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Most creative writing guidebooks recommend freewriting, but they don’t mention its origin in Freud’s theories and Surrealist practice. If freewriting is magic, then going back to the source might be where the magic is strongest.
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Category Archives: freewriting
Every Friday morning since the beginning of January I have been sending ten-minute freewriting exercises to my subscribers completely free of charge. Each one contains a new freewriting prompt plus some advice about how to go about using it (see … Continue reading
I’m excited to say that my post How to Use Freewriting to Supercharge Your Work is up at WRITE TO DONE, a great website that really does have “unmissable articles about writing”! I’d like to thank Laura, the editor, for … Continue reading
Every Saturday morning, in a side-room of the wonderful Kyffin Café Deli in Bangor, North Wales, I now have the pleasure of introducing people to the practice of freewriting. This is because I am running a course there, based on … Continue reading
This New Year, instead of making all the usual resolutions to eat less and exercise more, why not resolve to be bad and have fun writing instead? Writing need not be serious, and the things we do for pleasure are … Continue reading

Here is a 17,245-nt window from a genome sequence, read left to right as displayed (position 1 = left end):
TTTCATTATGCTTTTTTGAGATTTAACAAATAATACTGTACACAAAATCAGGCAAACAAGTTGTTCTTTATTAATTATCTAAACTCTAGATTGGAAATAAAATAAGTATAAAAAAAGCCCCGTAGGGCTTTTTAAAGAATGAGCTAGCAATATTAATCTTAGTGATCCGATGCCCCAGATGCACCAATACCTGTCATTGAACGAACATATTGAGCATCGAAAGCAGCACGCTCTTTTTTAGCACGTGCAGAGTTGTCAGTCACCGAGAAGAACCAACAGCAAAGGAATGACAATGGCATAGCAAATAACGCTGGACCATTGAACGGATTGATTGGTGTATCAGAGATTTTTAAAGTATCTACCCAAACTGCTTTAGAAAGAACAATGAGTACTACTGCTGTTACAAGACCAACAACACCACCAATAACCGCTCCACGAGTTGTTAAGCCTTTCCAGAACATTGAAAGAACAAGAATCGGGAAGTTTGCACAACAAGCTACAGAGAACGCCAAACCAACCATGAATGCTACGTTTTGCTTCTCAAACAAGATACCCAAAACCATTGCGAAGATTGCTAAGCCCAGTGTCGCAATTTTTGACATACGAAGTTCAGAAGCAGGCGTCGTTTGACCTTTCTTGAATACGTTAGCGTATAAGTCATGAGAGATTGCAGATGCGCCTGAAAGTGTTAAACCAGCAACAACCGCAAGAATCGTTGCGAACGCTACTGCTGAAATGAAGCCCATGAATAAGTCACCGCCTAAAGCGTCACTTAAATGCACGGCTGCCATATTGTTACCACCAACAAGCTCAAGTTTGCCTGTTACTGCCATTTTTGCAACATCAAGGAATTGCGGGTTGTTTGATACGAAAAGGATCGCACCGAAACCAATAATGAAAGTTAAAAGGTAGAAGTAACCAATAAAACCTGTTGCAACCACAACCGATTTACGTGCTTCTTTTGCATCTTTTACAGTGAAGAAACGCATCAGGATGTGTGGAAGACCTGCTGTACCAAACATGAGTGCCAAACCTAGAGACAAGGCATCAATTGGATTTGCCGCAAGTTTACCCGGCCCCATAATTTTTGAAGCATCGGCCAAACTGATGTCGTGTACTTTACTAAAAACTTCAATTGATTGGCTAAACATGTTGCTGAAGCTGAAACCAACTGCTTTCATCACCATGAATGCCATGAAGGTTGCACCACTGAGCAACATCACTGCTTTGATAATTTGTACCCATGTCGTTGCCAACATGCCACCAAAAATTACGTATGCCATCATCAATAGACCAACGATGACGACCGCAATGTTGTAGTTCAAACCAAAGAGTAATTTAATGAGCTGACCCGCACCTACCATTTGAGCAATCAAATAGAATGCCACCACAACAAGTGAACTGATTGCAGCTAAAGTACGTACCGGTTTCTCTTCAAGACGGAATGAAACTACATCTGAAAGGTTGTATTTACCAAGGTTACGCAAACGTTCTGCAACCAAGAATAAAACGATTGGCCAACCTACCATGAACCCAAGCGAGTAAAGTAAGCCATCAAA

It’s my belief that anyone can benefit from freewriting. A marketing guru once told me that claiming something would work for everyone would weaken my brand and I had much better target a specific audience. But I really do think … Continue reading
Natalie Goldberg, one of the greatest writers on freewriting, began as a student of Zen Buddhism. It involved long hours of sitting meditation, disciplined timekeeping and mundane tasks, all in the spartan environment of the zendo (meditation centre). At the … Continue reading
Instead of a post this month, here’s the link to the Radio 3 programme Exposure featuring my band Hopewell Ink at Neuadd Ogwen in Bethesda, North Wales, broadcast last Thursday. We are on first, and there’s also a short interview … Continue reading
Some artists have an utterly distinctive voice. Within a second of hearing one twisted, mournful note, I can recognise the great Johnny Marr of The Smiths. In the same way, the weirdly uncomfortable but perfect half-beat-off of Emily Dickinson’s poetry … Continue reading
Imagine what it’s like to be an Olympic athlete about to compete. Your name is called. You raise your arm, or fit the pedal straps to your feet, or stand at the edge of the diving board, or crouch in … Continue reading